How to get security updates for Windows XP until April 2019
Microsoft's official support for the Windows XP operating system ended more than a month ago. While some companies and organizations are still receiving updates for the operating system, end users do not.
These companies pay Microsoft for that, usually because they were not able or willed to migrate computer's running Windows XP to another operating system before the extended support phase for the system ended.
There is another exception to the end of support rule: Windows Embedded Industry, formerly known as Windows Embedded POSReady, operating systems continue to receive updates.
What makes this interesting is the fact that Windows Embedded POSReady 2009 is based on Windows XP Service Pack 3, and that the security updates released for that system are identical with the ones that Microsoft would have released for XP systems.
The extended support for Windows Embedded POSReady 2009 systems ends on April 9th, 2019 which means that you can use the trick to get another five years of security patches for XP.
What you cannot do is go ahead and install those updates as you will get a version mismatch error when you try to do so. There is however a trick that you can use to bypass those checks so that you can install those updates on your version of Windows XP.
Note: The trick works only for 32-bit versions of Windows XP SP3 and not 64-bit versions. While POSReady systems are very similar to Windows XP systems, it is recommended to back up the system before you make any changes as differences between the systems may result in issues after installing updates designed for it.
All you need to do is add the following to the Windows XP Registry:
Windows Registry Editor Version 5.00
I have uploaded a Registry file for you that you can use for that purpose. You can download it here: xp-security-updates.zip
If you prefer to create one on your own do the following:
- Create a new plain text document.
- Paste the contents displayed above into it.
- Save the new document as xp.reg.
- Double-click the Registry file afterwards to add the contents to the Registry.
Alternatively, open the Registry Editor manually: tap on Windows-r, type regedit and hit enter. Navigate to the key listed above and create a new Dword with the value listed there as well. (via Desk Modder and Sebijk)
Both source sites are in German. If you open the Sebijk site, you will also find instructions on how to get this to work on 64-bit Windows XP systems. It involves running a batch file that replaces original update files with temporary ones that bypass the restrictions set in place.
If you are running Windows XP and do not want to switch to a new system or cannot, then you may want to try this trick to install security patches designed for the POSReady 2009 operating system on your PC.
I recommend highly that you create a backup before you update the system as there is no guarantee that all updates will work properly on XP PCs. While POSReady 2009 uses the same core, some things are different after all.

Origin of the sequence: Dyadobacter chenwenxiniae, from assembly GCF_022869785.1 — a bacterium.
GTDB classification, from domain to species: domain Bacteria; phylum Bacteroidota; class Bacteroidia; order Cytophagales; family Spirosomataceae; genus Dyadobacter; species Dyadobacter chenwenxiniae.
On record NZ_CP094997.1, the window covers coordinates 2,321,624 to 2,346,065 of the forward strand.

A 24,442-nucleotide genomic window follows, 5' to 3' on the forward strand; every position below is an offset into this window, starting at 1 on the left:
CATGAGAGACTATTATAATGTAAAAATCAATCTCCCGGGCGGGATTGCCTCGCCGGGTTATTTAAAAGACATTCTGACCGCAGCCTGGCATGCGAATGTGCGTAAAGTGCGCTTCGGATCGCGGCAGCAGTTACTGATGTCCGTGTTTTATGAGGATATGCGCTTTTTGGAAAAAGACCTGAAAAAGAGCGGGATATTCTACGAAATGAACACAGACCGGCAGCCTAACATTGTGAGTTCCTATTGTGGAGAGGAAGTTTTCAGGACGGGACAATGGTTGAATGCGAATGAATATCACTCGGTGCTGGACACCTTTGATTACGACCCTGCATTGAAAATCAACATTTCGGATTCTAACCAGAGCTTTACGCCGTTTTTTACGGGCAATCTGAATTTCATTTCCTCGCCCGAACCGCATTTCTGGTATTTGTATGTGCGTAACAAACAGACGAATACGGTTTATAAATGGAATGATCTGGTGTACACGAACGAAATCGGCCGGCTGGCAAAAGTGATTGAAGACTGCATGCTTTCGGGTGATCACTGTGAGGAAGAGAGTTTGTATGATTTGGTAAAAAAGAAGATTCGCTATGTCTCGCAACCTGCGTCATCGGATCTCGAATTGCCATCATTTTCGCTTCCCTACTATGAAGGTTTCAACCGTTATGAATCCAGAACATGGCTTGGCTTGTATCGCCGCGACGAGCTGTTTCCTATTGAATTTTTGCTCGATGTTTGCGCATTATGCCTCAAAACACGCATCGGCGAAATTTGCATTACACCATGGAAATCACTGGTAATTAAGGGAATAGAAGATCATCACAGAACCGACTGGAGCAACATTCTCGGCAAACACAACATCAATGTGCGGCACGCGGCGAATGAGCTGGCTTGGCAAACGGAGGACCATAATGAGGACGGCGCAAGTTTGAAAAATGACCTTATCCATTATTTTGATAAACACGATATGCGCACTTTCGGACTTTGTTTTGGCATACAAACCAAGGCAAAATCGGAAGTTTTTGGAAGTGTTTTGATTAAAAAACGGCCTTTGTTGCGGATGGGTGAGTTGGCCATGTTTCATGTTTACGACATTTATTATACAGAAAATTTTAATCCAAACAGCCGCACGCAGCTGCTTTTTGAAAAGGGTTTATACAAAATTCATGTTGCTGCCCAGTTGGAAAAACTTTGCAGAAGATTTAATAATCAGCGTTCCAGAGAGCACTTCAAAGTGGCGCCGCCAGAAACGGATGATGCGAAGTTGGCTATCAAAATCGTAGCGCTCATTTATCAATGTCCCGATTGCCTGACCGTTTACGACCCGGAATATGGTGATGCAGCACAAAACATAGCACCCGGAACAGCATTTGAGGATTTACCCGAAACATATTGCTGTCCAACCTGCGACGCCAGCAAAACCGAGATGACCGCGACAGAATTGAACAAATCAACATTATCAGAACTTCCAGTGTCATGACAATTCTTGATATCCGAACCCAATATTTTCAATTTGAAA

Nevertheless, this is better than not installing any security updates.
I hope this works, then I won’t have the pain of migrating my wife to Win 7.
Waouh ! Very interesting if it works !
I will wait for some feedback before to try it.
Perhaps a typo : navigate to the “folder” listed above : to the key…
I wonder how long it will be before Microsoft takes steps to block this fix. I’d love to keep XP for the next 5 years.
October 25, 2001 – April 9th, 2019 … that would bring XP to almost 18 years of service. Wow.
The trick is most valuable and if it hadn’t been for my old XP equipped computer which left for heaven (or hell) in August 2013, I’d breath this information like a gift :)
Windows XP will maybe appear to be the most successful Microsoft OS. I remember my anxiety when switching from Win95 to what was then the brand new XP. Like when switching to Win7. And, well, no point in getting anxious, in fact less and less point in being worried perhaps (anyway, for using the machine), because everything is easier and easier to use. I recall for instance how complicated it was at one time to update a simple Adobe Flash … nowadays automatism is everywhere, we spend less time thinking how to use the car and therefor brains are supposed to be left for thinking where to go with it :)
Thanks Martin. This inspired me to install an old copy of XP as a virtual machine on Win7 and make this reg change.
You are welcome, let me know how it goes.
It’s interesting. Getting any updates has been problematic. I had to get SP2 and SP3 manually, as well as the Windows Installer update and IE8. So far I’ve not been able to get any automatic updates at all, though that’s partly because there’s no easy way to initiate a check.
This script is the best I’ve found so far. It ran successfully, but there’s still no indication that any updates are available.
Updates are working fine now that SP3 is installed and I’ve activated Windows. Once I’ve got all updates, I guess I’ll check back in the future to see if new ones are available :)
Dave, to intitiate a manual check of updates, do this:
Start -> Run -> wuauclt.exe /detectnow
I guess this is only for offline patches, how about Windows/Microsoft Update?
Windows Update/Microsoft Update also works fine.
Nice find, Martin!
In our case,
already switched over ALL our PCs
to Ubuntu Linux,
right after the “last” XP update in April,